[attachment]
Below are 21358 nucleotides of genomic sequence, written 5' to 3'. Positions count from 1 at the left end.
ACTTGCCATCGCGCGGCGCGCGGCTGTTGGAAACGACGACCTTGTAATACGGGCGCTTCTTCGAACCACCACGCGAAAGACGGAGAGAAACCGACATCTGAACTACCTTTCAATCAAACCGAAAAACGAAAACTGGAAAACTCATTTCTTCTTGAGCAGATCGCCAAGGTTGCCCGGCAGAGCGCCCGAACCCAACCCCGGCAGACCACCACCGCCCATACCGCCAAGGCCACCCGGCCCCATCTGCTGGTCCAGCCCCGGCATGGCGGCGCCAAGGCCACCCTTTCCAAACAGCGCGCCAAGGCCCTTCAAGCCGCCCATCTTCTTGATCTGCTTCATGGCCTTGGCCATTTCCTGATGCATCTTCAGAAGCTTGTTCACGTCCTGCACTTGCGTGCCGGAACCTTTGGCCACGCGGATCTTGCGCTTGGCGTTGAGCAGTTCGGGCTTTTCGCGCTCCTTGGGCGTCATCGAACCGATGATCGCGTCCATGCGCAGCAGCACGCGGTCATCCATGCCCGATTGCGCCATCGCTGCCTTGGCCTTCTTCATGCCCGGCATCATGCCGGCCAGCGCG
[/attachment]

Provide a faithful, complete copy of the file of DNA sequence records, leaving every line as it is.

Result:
Below are 21358 nucleotides of genomic sequence, written 5' to 3'. Positions count from 1 at the left end.
ACTTGCCATCGCGCGGCGCGCGGCTGTTGGAAACGACGACCTTGTAATACGGGCGCTTCTTCGAACCACCACGCGAAAGACGGAGAGAAACCGACATCTGAACTACCTTTCAATCAAACCGAAAAACGAAAACTGGAAAACTCATTTCTTCTTGAGCAGATCGCCAAGGTTGCCCGGCAGAGCGCCCGAACCCAACCCCGGCAGACCACCACCGCCCATACCGCCAAGGCCACCCGGCCCCATCTGCTGGTCCAGCCCCGGCATGGCGGCGCCAAGGCCACCCTTTCCAAACAGCGCGCCAAGGCCCTTCAAGCCGCCCATCTTCTTGATCTGCTTCATGGCCTTGGCCATTTCCTGATGCATCTTCAGAAGCTTGTTCACGTCCTGCACTTGCGTGCCGGAACCTTTGGCCACGCGGATCTTGCGCTTGGCGTTGAGCAGTTCGGGCTTTTCGCGCTCCTTGGGCGTCATCGAACCGATGATCGCGTCCATGCGCAGCAGCACGCGGTCATCCATGCCCGATTGCGCCATCGCTGCCTTGGCCTTCTTCATGCCCGGCATCATGCCGGCCAGCGCG